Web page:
Does Your Data Protection Policy Cover CCTV?
Picaw can help you with that ...
The Data Protection Act (DPA) ensures that our personal information is not misused by those who collect and process it. Usually, we think of this data as names, addresses, phone numbers, bank or credit card account details and so on ...
If your data protection policy doesn't cover CCTV then call Picaw for help!
copyright: andreypopov / 123rf stock photo (licensee)
But actually, it includes any data that can be used to identify a living person, and that includes still or video images. So video captured by CCTV systems may be covered by the DPA and therefore those responsible for collecting and processing it should operate within the eight principles of data protection.
The eight DPA principles (abridged) are that personal data shall:
be processed fairly and lawfully
be obtained only for specified and lawful purposes
be adequate, relevant and not excessive
be accurate and kept up to date
not be kept for longer than is necessary
be processed in accordance with the rights of data subjects
be protected against unauthorised or unlawful processing and against accidental loss
not be transferred outside the EEA without protection for the rights and freedoms of data subjects
The Information Commissioner’s Office (ICO) is responsible for promoting and policing the DPA.
They recently revised the CCTV code of practice to take account of updated technology including automatic number plate recognition (ANPR), body-worn video and drones.
The new code has the not-so-snappy title ‘In the picture: A data protection code of practice for surveillance cameras and personal information’ (wow, that's a mouthful isn't it?) and provides advice on good practice for those who operate CCTV systems.
As well as complying with the ICO’s standard code of practice, operators should ensure that they incorporate the updated 'in the picture' revisions into their own policies, codes of practice, staff training and systems.
If you don’t have a separate CCTV policy or code of practice, video images should at least be referenced in your Data Protection policy. A CCTV code of practice should set out clearly the purposes for which CCTV is used, how the data is processed, stored and deleted and under what circumstances it can be passed on to data subjects or third parties.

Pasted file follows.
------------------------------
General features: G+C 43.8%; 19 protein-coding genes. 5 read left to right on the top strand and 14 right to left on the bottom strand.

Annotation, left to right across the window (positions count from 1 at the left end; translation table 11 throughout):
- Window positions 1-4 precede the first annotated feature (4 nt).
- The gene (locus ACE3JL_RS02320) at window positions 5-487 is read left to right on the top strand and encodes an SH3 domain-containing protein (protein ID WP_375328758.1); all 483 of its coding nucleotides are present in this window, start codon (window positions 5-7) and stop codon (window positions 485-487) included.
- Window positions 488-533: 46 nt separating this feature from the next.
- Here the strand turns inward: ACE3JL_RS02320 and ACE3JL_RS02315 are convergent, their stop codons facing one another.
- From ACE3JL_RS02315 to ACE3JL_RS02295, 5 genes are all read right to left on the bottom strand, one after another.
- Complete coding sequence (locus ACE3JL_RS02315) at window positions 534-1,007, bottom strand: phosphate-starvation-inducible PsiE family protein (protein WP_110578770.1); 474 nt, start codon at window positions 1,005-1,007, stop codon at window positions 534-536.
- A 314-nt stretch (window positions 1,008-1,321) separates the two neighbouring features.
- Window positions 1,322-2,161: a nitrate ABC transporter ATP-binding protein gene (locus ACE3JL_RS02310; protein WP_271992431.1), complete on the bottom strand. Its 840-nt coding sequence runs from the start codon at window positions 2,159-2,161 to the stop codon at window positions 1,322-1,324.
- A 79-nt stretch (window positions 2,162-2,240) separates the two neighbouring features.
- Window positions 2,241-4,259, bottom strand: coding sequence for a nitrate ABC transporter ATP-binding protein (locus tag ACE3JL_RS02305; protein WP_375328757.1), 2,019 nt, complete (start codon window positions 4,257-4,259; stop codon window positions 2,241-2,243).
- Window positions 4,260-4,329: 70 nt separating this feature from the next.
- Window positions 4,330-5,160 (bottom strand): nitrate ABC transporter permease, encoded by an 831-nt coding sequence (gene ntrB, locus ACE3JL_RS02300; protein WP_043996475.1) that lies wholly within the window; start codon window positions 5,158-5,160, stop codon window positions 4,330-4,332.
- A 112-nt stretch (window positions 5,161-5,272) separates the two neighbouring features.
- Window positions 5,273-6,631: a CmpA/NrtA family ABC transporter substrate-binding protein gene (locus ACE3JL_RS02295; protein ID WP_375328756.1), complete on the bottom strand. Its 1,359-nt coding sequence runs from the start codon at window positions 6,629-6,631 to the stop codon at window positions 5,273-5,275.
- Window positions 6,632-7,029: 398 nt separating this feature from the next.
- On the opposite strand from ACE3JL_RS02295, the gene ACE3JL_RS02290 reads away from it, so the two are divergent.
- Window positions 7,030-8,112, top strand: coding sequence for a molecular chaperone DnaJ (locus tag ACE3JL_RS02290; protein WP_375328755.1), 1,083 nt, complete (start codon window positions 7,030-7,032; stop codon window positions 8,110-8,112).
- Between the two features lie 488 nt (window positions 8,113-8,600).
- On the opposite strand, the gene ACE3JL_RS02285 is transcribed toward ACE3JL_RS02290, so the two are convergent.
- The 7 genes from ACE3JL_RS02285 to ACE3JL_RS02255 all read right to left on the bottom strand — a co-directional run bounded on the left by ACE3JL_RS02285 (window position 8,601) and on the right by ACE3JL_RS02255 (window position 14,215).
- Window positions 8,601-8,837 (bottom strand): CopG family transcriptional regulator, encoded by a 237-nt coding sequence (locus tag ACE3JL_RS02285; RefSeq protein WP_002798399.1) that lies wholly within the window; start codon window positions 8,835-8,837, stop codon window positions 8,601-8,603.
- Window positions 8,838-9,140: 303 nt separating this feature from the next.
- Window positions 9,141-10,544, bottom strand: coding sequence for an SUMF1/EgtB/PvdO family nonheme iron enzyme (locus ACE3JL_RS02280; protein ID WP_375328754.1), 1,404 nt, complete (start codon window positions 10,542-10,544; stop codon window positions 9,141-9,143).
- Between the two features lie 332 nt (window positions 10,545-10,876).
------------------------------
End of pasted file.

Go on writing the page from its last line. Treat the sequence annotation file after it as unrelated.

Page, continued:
Operators of CCTV systems have to keep careful records of what they do with video data, including when and why they pass copies on to third parties such as the police or others, so a comprehensive code of practice should include the forms or logs to be used.
Staff, customers or visitors should know that video recording is in use and why. They should also know who to contact if they want to request a copy of video images by making a data subject request, although they may not be entitled to see it if other people can be identified on the video too.
Picaw’s proprietary Oggle remote video system is compliant with the DPA and the ICO code of practice, so long as users and operators have a robust policy which is carefully followed.
If you'd like to talk about data protection and your CCTV system then do give me a call on 0845 287 3622 or click here to send over an email enquiry and let's see how we can help you.
Until next time ...
While working with Volvo in the late 70’s I realised the way forward in international component distribution was computing. I created a company distributing components for several international manufacturers using the 'new' computers of the day. I quickly realised we needed our own programs so started writing distribution software. I grew the company by developing the software until I eventually sold my shares 20 years later, but retaining the rights to the software. I continued developing the software and supplied it to several similar companies where the software is still used today.
During 1999, I was asked by a friend to develop a facility to video the live sea conditions on the south coast accessible on the internet. Working with a Linux software developer I created our first remote video application. The internet boom of 2000 allowed me to develop a commercial application forming the basis of our systems today.